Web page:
2015 Paul Hobbs "Richard Dinner" Sonoma Mountain Chardonnay

SKU #1300997 95-97 points Robert Parker's Wine Advocate

 The 2015 Chardonnay Richard Dinner Vineyard leaps from the glass with intense grapefruit, lemon zest and green mango notes over hints of toasted almonds and baking bread. Full-bodied and beautifully structured with a lovely backbone of acidity, the intense citrus and saline flavors just go on and on. (LPB)  (2/2017)

91-93 points Vinous

 The 2015 Chardonnay Richard Dinner Vineyard is deep, powerful and intense. It is also one of the least expressive wines in this range. Perhaps the mountain phenolics need time to soften a bit. Today, the Dinner comes across as raw and not as formed as the other Chardonnays in the lineup. Paul Hobbs describes 2015 as year with a cold, wet May that resulted in an irregular set that in turn lowered yields by about 30%. There were some late season spikes, but nowhere near as severe as they were in neighboring Napa Valley. Cool nights helped preserve acids through to what was a very early harvest that started a full week ahead of 2014, which at the time was a record-early harvest. Paul Hobbs fans will want to make note of a new Pinot Noir, the Fraenkle-Cheshier, which emerges from a cool site in the Sebastopol Hills. The debut vintage is impressive. The 2014 Chardonnays and Pinots have pretty much turned out as expected. (AG)  (1/2017)

92 points Wine Spectator

 Ultrarich and deeply extracted, this is potent and concentrated, with tiers of fig, anise, honeydew, apricot and apple, revealing a pithy tannic presence and a long finish. Drink now through 2021. (JL)  (7/2017)

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Price: $84.99
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- It's hard to believe that up until about 30 years ago, this extremely popular varietal hid behind the veil of geographical names like Chablis and Puligny-Montrachet. Now grown all over the world and bottled by its varietal name, Chardonnay has achieved a level of branding unlike any other wine. Surprisingly, though, what you get when you buy Chardonnay can differ greatly from country to country and even within one country, depending on the climate where it's grown and how it is vinified and aged. From fresh, crisp and minerally with apple and lemon notes to rich and buttery with tropical fruit overtones, Chardonnay runs the gamut. In France's Burgundy, Chardonnay is the source of the prized wines of Chablis, Corton-Charlemagne, Mâcon, Meursault and Montrachet. It also the foundation of exceptional Champagne, where it is blended with Pinot Noir and Pinot Meunier or vinified on its own into Blanc de Blancs. It is also extremely popular in California, and is gaining popularity in Australia, New Zealand, Italy, Spain and South Africa.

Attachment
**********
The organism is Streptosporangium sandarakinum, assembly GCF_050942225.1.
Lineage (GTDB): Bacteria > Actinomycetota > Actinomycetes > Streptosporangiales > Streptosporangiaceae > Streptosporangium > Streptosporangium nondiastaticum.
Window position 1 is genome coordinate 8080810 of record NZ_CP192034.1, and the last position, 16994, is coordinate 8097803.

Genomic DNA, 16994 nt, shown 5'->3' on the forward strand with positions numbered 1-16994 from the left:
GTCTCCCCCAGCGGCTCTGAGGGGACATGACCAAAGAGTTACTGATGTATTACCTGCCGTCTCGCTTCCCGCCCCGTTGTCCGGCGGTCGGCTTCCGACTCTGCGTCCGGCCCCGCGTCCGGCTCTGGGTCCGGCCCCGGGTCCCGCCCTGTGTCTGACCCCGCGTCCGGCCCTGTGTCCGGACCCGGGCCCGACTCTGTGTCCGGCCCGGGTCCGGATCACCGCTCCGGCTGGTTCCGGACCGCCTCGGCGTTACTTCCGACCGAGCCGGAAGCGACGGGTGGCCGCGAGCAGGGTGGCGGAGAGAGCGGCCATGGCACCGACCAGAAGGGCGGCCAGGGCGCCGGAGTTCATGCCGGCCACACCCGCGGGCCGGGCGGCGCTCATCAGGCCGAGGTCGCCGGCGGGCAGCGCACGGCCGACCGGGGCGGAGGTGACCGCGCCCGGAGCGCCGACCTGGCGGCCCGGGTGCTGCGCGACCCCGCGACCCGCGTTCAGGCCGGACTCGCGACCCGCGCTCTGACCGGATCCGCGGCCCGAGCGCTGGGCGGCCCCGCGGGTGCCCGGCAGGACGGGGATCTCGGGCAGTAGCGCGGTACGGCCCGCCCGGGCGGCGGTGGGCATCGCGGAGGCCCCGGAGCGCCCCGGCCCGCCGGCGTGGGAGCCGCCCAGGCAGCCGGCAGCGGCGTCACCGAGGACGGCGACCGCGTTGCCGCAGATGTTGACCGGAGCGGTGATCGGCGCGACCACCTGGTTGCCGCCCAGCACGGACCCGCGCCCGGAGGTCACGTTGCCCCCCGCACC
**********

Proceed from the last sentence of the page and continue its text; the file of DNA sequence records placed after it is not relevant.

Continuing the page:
United States

- When people consider domestic wine, they normally think about the state of California. The fine viticultural Region within California, including the Napa Valley, Sonoma, Santa Cruz Mountains, Mendocino and Santa Barbara, are capable of growing grapes of world-class quality. But there's plenty of fabulous wine coming from other states, too. Oregon, Washington and New York are also causing eyebrows (and glassware) to be raised around the world.


- With the explosive growth that California's wine industry has seen the past several years, it's easy to view winemaking and grape growing in the Golden State as a recent phenomenon. And while it's true that California's viticultural history is brief compared to several European countries, this state's roots date back well over 200 years. Due to the enormous response to California wine within the United States and worldwide, there are thousands of excellent and diverse wines being produced within the state each year.
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Sonoma County

- Second in fame only to Napa, this "other" valley offers just about every climate and topography imaginable. From its cool and fog-enshrouded coastal regions on the far west, to the sprawling Alexander Valley on the boarder of Napa and the many little dips and peaks in between, Sonoma has been a vital wine-grape-growing region since the mid 1800s. Important sub-AVAs include Chalk Hill (known for chardonnay and sauvignon blanc), Dry Creek Valley (where zin is king) Knights Valley (largely cabernet land), Russian River Valley and Sonoma Coast (both celebrated pinot and chardonnay zones).